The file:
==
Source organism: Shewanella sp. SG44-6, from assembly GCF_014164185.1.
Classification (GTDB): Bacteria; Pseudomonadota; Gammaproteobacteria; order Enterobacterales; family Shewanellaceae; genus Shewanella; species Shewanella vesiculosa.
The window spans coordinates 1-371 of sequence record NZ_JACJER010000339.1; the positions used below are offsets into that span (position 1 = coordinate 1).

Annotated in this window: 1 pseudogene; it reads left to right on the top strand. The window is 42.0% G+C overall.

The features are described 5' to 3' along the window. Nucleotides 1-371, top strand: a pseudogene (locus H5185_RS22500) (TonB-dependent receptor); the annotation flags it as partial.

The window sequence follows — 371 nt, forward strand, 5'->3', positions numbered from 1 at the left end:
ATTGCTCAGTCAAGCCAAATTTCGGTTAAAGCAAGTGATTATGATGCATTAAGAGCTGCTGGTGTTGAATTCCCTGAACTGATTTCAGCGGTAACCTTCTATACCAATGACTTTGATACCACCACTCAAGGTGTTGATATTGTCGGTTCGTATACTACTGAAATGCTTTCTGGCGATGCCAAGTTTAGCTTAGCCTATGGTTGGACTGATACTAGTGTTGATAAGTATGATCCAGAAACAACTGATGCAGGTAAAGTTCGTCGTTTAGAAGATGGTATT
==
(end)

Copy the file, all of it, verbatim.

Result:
Source organism: Shewanella sp. SG44-6, from assembly GCF_014164185.1.
Classification (GTDB): Bacteria; Pseudomonadota; Gammaproteobacteria; order Enterobacterales; family Shewanellaceae; genus Shewanella; species Shewanella vesiculosa.
The window spans coordinates 1-371 of sequence record NZ_JACJER010000339.1; the positions used below are offsets into that span (position 1 = coordinate 1).

Annotated in this window: 1 pseudogene; it reads left to right on the top strand. The window is 42.0% G+C overall.

The features are described 5' to 3' along the window. Nucleotides 1-371, top strand: a pseudogene (locus H5185_RS22500) (TonB-dependent receptor); the annotation flags it as partial.

The window sequence follows — 371 nt, forward strand, 5'->3', positions numbered from 1 at the left end:
ATTGCTCAGTCAAGCCAAATTTCGGTTAAAGCAAGTGATTATGATGCATTAAGAGCTGCTGGTGTTGAATTCCCTGAACTGATTTCAGCGGTAACCTTCTATACCAATGACTTTGATACCACCACTCAAGGTGTTGATATTGTCGGTTCGTATACTACTGAAATGCTTTCTGGCGATGCCAAGTTTAGCTTAGCCTATGGTTGGACTGATACTAGTGTTGATAAGTATGATCCAGAAACAACTGATGCAGGTAAAGTTCGTCGTTTAGAAGATGGTATT